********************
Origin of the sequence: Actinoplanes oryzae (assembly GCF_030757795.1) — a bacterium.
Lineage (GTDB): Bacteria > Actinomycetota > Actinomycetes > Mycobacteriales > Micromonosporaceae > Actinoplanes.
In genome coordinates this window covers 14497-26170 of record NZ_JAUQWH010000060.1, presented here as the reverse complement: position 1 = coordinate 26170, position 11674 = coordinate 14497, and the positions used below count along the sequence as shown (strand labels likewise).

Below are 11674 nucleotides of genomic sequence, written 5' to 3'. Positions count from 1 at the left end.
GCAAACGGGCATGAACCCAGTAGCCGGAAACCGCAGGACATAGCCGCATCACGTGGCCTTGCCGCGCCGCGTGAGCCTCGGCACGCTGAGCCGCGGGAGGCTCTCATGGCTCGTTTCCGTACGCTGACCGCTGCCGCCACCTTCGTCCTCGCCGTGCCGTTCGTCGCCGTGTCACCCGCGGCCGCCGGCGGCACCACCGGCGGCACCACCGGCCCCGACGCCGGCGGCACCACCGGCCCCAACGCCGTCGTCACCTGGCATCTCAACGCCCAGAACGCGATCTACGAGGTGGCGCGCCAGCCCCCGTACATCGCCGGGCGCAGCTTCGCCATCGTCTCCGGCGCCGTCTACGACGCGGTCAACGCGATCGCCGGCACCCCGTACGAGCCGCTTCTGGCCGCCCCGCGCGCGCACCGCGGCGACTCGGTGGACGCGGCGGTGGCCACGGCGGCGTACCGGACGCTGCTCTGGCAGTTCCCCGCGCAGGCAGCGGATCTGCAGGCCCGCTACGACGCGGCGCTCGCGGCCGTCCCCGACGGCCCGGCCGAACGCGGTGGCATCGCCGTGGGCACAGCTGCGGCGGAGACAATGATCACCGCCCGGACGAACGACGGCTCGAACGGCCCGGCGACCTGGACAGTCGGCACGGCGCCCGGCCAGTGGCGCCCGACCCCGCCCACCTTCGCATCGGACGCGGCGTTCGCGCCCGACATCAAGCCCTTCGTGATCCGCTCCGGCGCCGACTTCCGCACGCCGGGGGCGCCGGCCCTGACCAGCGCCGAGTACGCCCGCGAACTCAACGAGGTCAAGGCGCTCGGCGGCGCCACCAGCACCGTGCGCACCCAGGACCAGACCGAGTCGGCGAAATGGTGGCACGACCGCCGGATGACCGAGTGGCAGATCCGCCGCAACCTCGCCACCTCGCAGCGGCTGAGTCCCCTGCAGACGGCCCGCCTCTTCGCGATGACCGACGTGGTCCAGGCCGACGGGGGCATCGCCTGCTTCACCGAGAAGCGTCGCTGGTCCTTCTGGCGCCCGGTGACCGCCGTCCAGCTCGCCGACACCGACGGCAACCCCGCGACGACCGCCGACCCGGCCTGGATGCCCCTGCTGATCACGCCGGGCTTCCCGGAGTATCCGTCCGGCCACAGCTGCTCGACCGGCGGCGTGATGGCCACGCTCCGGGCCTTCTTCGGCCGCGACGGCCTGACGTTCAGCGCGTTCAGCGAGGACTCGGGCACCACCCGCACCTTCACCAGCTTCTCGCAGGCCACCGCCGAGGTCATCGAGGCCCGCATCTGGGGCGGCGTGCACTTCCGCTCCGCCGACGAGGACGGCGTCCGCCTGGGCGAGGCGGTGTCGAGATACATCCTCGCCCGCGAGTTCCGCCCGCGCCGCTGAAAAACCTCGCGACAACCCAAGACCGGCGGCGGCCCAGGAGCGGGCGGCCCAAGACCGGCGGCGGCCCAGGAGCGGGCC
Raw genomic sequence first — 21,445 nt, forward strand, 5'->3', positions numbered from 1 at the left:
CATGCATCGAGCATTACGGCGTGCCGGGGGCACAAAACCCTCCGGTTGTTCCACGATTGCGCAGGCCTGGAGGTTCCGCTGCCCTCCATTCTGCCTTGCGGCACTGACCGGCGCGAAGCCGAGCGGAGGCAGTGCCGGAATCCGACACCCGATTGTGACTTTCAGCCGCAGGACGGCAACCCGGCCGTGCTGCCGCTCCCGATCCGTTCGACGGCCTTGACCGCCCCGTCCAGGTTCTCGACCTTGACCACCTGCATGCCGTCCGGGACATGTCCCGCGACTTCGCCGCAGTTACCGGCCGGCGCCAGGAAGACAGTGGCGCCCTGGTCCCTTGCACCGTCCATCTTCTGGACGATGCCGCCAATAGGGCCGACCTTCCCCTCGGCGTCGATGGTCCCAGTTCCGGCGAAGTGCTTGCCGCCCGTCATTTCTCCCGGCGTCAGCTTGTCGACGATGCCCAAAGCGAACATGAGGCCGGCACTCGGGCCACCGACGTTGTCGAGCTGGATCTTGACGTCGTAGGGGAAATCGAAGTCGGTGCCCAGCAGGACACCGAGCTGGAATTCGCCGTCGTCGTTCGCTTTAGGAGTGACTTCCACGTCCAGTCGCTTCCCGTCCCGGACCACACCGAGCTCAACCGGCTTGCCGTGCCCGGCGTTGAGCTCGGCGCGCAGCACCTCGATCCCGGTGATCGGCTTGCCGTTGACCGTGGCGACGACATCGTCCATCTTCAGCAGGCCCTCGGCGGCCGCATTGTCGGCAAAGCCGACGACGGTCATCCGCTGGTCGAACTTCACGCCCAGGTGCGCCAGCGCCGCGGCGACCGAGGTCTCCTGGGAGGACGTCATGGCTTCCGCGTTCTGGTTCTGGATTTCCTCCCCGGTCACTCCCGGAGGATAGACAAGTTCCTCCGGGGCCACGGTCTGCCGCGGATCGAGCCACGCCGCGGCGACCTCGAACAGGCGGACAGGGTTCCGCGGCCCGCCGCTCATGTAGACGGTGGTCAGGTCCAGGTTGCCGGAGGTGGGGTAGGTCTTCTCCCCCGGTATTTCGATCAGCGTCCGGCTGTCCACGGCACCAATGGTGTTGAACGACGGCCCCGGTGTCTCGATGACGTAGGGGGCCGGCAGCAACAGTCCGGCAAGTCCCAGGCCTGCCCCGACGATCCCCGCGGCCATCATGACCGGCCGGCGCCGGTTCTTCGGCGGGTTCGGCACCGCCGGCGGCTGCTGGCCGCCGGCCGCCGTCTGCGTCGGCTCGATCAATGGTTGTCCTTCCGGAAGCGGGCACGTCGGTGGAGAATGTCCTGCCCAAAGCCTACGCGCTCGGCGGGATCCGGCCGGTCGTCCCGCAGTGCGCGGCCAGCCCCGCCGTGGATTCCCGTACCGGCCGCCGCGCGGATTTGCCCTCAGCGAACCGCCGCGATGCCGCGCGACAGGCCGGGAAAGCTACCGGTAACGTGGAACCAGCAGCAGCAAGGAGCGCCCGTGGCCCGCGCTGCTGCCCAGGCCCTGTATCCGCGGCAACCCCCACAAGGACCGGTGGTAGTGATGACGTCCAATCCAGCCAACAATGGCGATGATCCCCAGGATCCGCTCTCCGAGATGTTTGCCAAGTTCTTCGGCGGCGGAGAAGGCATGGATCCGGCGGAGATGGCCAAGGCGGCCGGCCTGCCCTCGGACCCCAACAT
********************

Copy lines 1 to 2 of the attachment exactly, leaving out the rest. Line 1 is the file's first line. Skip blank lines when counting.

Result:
Origin of the sequence: Actinoplanes oryzae (assembly GCF_030757795.1) — a bacterium.
Lineage (GTDB): Bacteria > Actinomycetota > Actinomycetes > Mycobacteriales > Micromonosporaceae > Actinoplanes.